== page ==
There is the story you know: A foreign queen, journeying north with a caravan of riches to pay tribute to a king favored by the One God. The tale of a queen conquered by a king and god both before returning to her own land laden with gifts.
That is the tale you were meant to believe.
Which means most of it is a lie.
The truth is far more than even the storytellers could conjure. The riches more priceless. The secrets more corrosive. The love and betrayal more passionate and devastating.
Across the Red Sea, the pillars of the great oval temple once bore my name: Bilqis, Daughter of the Moon. Here, to the west, the porticoes knew another: Makeda, Woman of Fire. To the Israelites, I was queen of the spice lands, which they called Sheba.
A couple of weeks ago I had the fortune to be receive an eARC for Tosca Lee‘s The Legend Of Sheba – Rise of a Queen. Before, I have just read The Book of Mortals series in collaboration with Ted Dekker but I was curious to read a work of her own. Coincidentally I was reading 1 Kings 10 when I was told I’d take part reading an advanced copy.
You don’t have to be a Bible geek to understand the story. From the very beginning every detail you need to know about places, governments, customs and religious stuff is broadly explained as part of the story itself. As you read you get to know and understand what matters. It’s remarkable the way Tosca goes into all these old traditions of the kingdoms involved without feeling you’rereading a history book.
This is a first person novel, which means the whole thing is narrated by Sheba. As a guy I was able to distinguish her experience in the story as well as I was able to perceive the manly and kind of seductive personality of king Solomon. I felt empathy for the eunuch who served the queen as I felt repulsion for some of the characters and their evil actions. I have to say that even though each character had its own voice, I was lost sometimes due to the number of them. You may be familiar with this feeling or maybe you have a super memory for characters.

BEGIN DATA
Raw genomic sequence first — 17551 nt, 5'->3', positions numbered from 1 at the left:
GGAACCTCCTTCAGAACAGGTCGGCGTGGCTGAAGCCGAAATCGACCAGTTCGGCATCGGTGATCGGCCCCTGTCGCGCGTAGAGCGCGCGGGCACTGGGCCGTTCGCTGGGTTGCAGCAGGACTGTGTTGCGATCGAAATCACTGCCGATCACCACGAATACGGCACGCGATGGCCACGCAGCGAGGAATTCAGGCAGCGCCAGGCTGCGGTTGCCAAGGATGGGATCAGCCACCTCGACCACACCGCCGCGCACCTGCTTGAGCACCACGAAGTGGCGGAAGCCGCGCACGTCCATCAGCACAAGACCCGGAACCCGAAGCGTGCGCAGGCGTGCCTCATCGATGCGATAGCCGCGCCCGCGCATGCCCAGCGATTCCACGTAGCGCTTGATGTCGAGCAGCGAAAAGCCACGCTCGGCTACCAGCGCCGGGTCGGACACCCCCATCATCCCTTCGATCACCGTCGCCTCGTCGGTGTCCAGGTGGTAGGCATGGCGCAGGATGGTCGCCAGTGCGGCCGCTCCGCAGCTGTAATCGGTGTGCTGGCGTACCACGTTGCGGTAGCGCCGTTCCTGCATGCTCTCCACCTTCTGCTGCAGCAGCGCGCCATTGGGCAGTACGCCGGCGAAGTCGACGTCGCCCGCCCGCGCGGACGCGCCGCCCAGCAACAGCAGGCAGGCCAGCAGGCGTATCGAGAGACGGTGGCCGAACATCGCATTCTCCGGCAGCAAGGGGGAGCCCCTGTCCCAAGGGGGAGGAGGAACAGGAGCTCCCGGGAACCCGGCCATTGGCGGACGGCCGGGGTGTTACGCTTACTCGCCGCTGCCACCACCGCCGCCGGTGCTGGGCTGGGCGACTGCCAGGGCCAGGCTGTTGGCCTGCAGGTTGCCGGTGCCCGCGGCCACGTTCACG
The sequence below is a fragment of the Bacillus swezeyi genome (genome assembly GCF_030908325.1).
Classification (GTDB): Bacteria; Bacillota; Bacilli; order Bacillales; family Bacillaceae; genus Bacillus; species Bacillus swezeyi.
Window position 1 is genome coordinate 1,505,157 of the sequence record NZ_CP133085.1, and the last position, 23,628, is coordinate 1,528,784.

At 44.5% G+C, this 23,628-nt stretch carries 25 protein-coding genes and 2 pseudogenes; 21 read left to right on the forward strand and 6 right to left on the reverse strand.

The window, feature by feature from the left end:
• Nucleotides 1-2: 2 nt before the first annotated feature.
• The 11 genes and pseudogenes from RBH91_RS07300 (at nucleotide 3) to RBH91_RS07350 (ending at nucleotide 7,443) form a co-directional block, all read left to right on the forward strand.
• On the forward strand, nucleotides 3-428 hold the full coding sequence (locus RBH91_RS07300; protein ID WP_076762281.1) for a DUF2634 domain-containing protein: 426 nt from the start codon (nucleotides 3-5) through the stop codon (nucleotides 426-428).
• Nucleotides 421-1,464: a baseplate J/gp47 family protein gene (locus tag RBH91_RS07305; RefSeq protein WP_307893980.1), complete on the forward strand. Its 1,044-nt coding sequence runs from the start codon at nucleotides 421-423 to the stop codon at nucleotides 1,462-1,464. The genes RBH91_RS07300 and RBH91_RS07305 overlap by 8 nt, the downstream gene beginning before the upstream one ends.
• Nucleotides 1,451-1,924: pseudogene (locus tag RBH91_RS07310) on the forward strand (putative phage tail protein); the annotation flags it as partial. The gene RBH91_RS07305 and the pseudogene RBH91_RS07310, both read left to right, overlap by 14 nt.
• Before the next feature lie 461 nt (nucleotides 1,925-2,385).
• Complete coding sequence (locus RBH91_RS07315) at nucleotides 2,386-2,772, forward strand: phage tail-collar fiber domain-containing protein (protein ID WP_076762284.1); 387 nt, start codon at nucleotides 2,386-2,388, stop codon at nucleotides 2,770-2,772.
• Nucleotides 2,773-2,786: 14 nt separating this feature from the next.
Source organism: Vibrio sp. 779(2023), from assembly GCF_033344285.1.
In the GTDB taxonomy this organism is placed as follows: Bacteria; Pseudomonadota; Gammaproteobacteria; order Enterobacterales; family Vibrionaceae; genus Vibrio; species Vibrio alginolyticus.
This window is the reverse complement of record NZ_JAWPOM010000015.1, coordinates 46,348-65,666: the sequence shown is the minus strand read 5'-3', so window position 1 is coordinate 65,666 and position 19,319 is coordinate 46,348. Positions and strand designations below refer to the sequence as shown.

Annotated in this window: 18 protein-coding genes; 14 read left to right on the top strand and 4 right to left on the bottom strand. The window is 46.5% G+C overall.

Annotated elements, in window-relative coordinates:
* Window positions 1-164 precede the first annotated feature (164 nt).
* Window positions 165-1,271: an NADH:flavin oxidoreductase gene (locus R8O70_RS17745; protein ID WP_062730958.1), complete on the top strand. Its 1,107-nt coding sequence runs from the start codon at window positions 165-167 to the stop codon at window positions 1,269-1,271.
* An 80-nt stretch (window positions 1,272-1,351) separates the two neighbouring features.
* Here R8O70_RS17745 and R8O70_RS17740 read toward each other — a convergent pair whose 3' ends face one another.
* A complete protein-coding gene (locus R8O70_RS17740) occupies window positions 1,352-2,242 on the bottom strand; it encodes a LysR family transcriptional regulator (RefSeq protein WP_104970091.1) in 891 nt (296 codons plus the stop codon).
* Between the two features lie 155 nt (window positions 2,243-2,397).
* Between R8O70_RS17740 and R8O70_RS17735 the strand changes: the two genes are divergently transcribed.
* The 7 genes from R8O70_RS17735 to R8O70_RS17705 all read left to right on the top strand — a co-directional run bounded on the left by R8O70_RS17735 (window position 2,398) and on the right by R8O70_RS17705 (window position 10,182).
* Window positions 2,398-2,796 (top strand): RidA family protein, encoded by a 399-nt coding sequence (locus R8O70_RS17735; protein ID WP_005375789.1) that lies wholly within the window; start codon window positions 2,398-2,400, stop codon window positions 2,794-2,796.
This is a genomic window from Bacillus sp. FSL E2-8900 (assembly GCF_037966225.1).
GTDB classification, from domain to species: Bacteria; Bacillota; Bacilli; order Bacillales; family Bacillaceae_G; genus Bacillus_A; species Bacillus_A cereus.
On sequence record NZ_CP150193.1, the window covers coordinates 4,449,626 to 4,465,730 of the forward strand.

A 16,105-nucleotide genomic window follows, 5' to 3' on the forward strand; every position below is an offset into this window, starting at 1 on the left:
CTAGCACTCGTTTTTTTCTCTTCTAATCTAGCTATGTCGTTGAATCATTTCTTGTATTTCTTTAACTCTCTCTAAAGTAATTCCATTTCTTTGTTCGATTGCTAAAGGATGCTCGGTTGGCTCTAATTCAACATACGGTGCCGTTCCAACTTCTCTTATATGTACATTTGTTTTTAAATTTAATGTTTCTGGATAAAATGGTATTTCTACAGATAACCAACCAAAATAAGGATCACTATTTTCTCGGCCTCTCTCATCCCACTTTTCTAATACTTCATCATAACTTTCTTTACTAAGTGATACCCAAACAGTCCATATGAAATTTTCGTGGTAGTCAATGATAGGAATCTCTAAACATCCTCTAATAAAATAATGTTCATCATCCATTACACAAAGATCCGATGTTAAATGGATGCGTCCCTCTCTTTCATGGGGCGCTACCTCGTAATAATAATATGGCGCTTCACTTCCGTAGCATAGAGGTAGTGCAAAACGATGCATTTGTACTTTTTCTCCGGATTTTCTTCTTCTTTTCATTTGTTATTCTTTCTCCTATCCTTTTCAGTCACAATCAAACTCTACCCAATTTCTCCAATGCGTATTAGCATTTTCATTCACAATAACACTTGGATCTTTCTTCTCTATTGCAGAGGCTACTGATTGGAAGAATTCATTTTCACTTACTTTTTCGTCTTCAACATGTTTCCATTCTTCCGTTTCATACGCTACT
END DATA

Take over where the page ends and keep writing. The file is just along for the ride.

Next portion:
This is Biblical fiction and you’ll surely find Biblical content. But what I liked about The Legend of Sheba was the realism given to the story. God is mentioned, sure, but there are mentions of other gods and rituals from other religions. King Solomon, the same from our Bibles, also has a big role in the story, but is the same king Solomon who was led astray into pagan worship at the end of his life.
Tosca Lee is a genius, seriously, and this story is a proof of that. One thing, tough, is that I’d recommend this book to older audiences, there are references to rape, sex and pagan rituals that could not be properly understood by some even they’re part of the story.
A couple of days ago Tosca Lee released Ismeni, a short prequel for The Legend of Sheba. The best part is that is totally free in eBook format. You can find it on Amazon, Barnes and Noble among many others, click here to see more options.
Remember, Ismeni was released past Tuesday as a prequel but The Legend of Sheba will be available on Sept. 9th.
I received this eARC from Simon and Schuster in exchange for this review. I was not required to write a positive review. The opinions I have expressed are my own.